A survival guide for cyclists
Connor Stevens shares some tips to keep cyclists safe on our roads.
Firstly, to be safe while cycling you must be as bright and as noticeable as possible with bright colored riding gear, a hi-vis vest, anything but a black helmet.
On an open high-way with no cars up to 200m ahead, I would be riding in the middle of the lane, making use of the least worn part of the road for grip and traction.
In slower areas such as suburbia and passing through towns, the best place to be is the right-hand wheel track, of the left-hand lane. In this position you are more visible to both directions of traffic, as opposed to being tucked in to the left-hand track where the car in front generally won't see you until it's too late and traffic coming the other way will have little idea either as at a glimpse they only register a car coming the other way. You need to be as noticeable as possible, while at the same time believing you are invisible.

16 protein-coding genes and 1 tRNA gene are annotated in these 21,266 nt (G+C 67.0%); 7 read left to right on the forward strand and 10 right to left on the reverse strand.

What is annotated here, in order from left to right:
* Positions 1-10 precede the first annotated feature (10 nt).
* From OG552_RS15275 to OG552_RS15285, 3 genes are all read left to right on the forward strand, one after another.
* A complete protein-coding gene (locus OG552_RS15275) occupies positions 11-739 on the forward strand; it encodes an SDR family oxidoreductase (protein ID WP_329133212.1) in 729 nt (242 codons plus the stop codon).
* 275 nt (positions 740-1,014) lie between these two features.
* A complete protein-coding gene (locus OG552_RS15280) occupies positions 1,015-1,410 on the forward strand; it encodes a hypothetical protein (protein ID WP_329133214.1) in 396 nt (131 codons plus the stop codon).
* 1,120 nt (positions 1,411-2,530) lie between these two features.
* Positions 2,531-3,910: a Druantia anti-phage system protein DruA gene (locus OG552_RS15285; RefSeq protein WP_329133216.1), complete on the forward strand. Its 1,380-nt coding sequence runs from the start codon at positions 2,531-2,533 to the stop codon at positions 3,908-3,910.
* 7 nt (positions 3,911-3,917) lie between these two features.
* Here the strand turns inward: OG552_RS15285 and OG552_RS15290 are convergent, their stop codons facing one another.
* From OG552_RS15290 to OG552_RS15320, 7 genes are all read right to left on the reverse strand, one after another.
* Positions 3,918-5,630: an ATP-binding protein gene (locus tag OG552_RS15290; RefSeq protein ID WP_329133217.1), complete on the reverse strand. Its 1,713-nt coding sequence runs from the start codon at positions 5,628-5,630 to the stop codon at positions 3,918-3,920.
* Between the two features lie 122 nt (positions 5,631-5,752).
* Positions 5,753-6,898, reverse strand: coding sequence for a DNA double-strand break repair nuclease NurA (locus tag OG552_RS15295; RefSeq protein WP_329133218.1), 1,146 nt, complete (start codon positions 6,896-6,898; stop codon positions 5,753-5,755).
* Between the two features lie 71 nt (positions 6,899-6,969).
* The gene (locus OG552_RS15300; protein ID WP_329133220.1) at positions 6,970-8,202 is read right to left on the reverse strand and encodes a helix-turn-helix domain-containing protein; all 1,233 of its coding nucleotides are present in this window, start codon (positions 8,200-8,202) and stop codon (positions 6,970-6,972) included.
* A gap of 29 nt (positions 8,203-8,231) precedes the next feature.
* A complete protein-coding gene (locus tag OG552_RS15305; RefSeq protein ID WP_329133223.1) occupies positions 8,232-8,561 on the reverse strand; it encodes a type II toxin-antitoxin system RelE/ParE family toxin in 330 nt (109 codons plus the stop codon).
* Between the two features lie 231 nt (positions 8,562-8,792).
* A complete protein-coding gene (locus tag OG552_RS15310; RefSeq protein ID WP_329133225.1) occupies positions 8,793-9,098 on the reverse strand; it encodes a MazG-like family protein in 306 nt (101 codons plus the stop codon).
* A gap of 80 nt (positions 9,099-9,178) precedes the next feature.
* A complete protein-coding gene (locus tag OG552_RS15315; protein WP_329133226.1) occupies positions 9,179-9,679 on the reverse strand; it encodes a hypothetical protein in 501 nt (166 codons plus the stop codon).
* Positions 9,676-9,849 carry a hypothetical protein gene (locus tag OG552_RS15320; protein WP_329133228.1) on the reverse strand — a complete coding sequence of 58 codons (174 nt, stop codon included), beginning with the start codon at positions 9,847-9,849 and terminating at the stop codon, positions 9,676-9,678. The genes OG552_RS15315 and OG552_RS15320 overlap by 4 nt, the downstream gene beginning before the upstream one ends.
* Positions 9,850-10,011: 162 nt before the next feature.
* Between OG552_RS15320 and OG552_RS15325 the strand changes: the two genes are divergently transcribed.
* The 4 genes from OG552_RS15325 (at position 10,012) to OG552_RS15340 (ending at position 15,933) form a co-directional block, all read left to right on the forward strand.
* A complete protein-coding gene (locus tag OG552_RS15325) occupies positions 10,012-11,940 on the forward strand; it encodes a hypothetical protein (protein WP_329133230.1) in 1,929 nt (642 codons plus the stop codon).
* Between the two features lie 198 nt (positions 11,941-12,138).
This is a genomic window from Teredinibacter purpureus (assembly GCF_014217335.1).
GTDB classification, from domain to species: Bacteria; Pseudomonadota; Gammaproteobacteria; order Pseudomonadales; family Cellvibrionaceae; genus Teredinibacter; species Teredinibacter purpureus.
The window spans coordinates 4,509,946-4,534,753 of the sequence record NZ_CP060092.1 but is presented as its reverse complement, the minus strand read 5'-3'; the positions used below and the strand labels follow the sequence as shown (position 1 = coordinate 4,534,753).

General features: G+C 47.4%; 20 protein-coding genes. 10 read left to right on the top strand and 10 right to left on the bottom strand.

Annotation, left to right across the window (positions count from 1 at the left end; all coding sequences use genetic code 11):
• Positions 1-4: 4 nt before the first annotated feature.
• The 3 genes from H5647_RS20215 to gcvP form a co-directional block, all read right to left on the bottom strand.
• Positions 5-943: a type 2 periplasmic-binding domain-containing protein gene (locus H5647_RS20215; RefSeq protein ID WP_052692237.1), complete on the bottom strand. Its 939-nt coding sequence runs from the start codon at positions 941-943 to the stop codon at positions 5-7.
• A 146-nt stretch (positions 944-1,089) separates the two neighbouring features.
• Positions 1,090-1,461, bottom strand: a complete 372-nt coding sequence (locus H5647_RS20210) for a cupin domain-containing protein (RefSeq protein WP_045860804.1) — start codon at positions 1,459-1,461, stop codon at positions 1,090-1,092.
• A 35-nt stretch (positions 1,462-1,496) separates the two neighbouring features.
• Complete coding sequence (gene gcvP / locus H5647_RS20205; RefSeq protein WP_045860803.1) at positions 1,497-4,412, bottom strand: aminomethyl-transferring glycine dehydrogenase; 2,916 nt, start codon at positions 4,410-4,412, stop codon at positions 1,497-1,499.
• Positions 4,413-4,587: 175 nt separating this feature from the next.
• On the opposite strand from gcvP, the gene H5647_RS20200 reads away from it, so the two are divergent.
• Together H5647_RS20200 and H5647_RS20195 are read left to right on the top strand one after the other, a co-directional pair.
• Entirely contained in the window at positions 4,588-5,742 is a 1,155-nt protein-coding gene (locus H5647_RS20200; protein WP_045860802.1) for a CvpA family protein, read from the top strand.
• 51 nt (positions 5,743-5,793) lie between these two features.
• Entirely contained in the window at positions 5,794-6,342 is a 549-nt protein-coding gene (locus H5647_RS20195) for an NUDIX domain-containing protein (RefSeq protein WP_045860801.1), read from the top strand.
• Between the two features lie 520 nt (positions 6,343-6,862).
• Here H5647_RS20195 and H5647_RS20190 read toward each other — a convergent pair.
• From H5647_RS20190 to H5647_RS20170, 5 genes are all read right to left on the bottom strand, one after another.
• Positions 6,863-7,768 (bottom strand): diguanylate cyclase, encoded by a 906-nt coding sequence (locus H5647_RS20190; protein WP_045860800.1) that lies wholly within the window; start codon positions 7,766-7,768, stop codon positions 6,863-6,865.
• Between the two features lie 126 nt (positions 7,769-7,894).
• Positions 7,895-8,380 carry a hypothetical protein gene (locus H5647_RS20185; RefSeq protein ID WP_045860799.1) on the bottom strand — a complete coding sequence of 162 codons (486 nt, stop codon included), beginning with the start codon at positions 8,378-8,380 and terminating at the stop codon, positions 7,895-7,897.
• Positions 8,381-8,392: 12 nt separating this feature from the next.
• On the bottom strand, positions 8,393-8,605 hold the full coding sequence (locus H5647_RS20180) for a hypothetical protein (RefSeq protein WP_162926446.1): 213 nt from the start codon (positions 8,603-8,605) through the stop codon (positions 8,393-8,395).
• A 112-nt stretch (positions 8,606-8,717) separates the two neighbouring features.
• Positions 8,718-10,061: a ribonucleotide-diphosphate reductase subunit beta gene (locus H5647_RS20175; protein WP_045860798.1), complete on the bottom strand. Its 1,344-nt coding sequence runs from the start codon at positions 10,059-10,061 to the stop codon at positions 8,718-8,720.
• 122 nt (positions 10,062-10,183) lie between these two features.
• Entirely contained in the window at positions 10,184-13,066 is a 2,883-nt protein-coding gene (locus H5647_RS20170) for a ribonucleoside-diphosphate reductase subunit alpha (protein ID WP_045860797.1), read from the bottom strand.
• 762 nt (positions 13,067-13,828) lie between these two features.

Always, always have an exit strategy in any situation. Look for all hazards and be prepared for ones you can't see. Constantly scan around, taking the safest path, but also looking for alternatives. I was once lane-splitting in slow moving traffic when the car in front braked suddenly. Fortunately, having placed myself in the right-hand wheel track and scanning ahead, a made a quick manoeuvre around the car, briefly touching the median, then back safely in to the lane.
Finally, more for first time riders, bike-choosing is really important. Out of all the great things modern bikes have to offer, one basic requirement is get a bike that you, yourself, on your own, can pickup off of the road and back to standing. You never want to be stuck in the middle of nowhere, because for all the power the bike had, it's too heavy to lift up without help and you're stuck. They say that most will fall off/crash within the first 18 months of riding.
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